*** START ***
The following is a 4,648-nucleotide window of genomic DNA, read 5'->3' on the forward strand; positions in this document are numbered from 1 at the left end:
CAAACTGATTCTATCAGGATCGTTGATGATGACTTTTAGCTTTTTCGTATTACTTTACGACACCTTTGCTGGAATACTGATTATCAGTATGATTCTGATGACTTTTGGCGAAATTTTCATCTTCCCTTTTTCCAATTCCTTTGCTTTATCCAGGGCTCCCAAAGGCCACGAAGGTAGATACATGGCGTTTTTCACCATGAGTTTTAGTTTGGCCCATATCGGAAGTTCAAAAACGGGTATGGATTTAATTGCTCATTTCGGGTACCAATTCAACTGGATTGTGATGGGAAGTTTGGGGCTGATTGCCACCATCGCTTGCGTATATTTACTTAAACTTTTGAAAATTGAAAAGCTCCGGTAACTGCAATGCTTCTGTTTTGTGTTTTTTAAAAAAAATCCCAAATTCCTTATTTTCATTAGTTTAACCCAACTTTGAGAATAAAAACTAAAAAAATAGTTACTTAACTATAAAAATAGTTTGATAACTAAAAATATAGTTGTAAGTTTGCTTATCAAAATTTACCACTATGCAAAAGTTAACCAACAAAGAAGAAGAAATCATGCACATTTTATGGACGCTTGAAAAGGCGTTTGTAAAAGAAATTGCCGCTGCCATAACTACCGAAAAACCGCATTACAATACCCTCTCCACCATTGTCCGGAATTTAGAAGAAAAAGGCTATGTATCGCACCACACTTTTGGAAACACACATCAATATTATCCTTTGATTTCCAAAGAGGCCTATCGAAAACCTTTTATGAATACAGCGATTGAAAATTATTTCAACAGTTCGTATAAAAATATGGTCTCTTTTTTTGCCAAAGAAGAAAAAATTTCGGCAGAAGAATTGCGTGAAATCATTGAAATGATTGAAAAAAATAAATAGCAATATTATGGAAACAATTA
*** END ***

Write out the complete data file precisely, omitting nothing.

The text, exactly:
The following is a 4,648-nucleotide window of genomic DNA, read 5'->3' on the forward strand; positions in this document are numbered from 1 at the left end:
CAAACTGATTCTATCAGGATCGTTGATGATGACTTTTAGCTTTTTCGTATTACTTTACGACACCTTTGCTGGAATACTGATTATCAGTATGATTCTGATGACTTTTGGCGAAATTTTCATCTTCCCTTTTTCCAATTCCTTTGCTTTATCCAGGGCTCCCAAAGGCCACGAAGGTAGATACATGGCGTTTTTCACCATGAGTTTTAGTTTGGCCCATATCGGAAGTTCAAAAACGGGTATGGATTTAATTGCTCATTTCGGGTACCAATTCAACTGGATTGTGATGGGAAGTTTGGGGCTGATTGCCACCATCGCTTGCGTATATTTACTTAAACTTTTGAAAATTGAAAAGCTCCGGTAACTGCAATGCTTCTGTTTTGTGTTTTTTAAAAAAAATCCCAAATTCCTTATTTTCATTAGTTTAACCCAACTTTGAGAATAAAAACTAAAAAAATAGTTACTTAACTATAAAAATAGTTTGATAACTAAAAATATAGTTGTAAGTTTGCTTATCAAAATTTACCACTATGCAAAAGTTAACCAACAAAGAAGAAGAAATCATGCACATTTTATGGACGCTTGAAAAGGCGTTTGTAAAAGAAATTGCCGCTGCCATAACTACCGAAAAACCGCATTACAATACCCTCTCCACCATTGTCCGGAATTTAGAAGAAAAAGGCTATGTATCGCACCACACTTTTGGAAACACACATCAATATTATCCTTTGATTTCCAAAGAGGCCTATCGAAAACCTTTTATGAATACAGCGATTGAAAATTATTTCAACAGTTCGTATAAAAATATGGTCTCTTTTTTTGCCAAAGAAGAAAAAATTTCGGCAGAAGAATTGCGTGAAATCATTGAAATGATTGAAAAAAATAAATAGCAATATTATGGAAACAATTA